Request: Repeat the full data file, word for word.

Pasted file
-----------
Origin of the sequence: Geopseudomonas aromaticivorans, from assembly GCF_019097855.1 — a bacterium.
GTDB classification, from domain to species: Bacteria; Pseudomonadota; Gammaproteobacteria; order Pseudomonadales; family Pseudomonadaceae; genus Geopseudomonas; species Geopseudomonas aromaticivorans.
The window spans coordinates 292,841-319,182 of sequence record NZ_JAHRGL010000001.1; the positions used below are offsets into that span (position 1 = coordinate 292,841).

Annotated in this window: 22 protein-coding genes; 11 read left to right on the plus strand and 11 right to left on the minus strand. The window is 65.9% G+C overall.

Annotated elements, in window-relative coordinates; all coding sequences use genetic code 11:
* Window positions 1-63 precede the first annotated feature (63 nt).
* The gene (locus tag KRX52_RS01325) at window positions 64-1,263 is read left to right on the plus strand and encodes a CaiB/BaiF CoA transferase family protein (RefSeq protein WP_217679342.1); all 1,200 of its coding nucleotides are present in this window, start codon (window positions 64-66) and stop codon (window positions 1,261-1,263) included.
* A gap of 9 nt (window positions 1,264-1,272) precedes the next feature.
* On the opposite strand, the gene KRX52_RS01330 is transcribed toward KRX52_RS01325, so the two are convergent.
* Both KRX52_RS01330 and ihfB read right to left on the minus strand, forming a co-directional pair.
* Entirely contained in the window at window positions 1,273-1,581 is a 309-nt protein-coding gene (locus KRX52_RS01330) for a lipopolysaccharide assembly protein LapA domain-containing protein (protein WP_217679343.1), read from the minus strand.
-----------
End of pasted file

Origin of the sequence: Geopseudomonas aromaticivorans, from assembly GCF_019097855.1 — a bacterium.
GTDB classification, from domain to species: Bacteria; Pseudomonadota; Gammaproteobacteria; order Pseudomonadales; family Pseudomonadaceae; genus Geopseudomonas; species Geopseudomonas aromaticivorans.
The window spans coordinates 292,841-319,182 of sequence record NZ_JAHRGL010000001.1; the positions used below are offsets into that span (position 1 = coordinate 292,841).

Annotated in this window: 22 protein-coding genes; 11 read left to right on the plus strand and 11 right to left on the minus strand. The window is 65.9% G+C overall.

Annotated elements, in window-relative coordinates; all coding sequences use genetic code 11:
* Window positions 1-63 precede the first annotated feature (63 nt).
* The gene (locus tag KRX52_RS01325) at window positions 64-1,263 is read left to right on the plus strand and encodes a CaiB/BaiF CoA transferase family protein (RefSeq protein WP_217679342.1); all 1,200 of its coding nucleotides are present in this window, start codon (window positions 64-66) and stop codon (window positions 1,261-1,263) included.
* A gap of 9 nt (window positions 1,264-1,272) precedes the next feature.
* On the opposite strand, the gene KRX52_RS01330 is transcribed toward KRX52_RS01325, so the two are convergent.
* Both KRX52_RS01330 and ihfB read right to left on the minus strand, forming a co-directional pair.
* Entirely contained in the window at window positions 1,273-1,581 is a 309-nt protein-coding gene (locus KRX52_RS01330) for a lipopolysaccharide assembly protein LapA domain-containing protein (protein WP_217679343.1), read from the minus strand.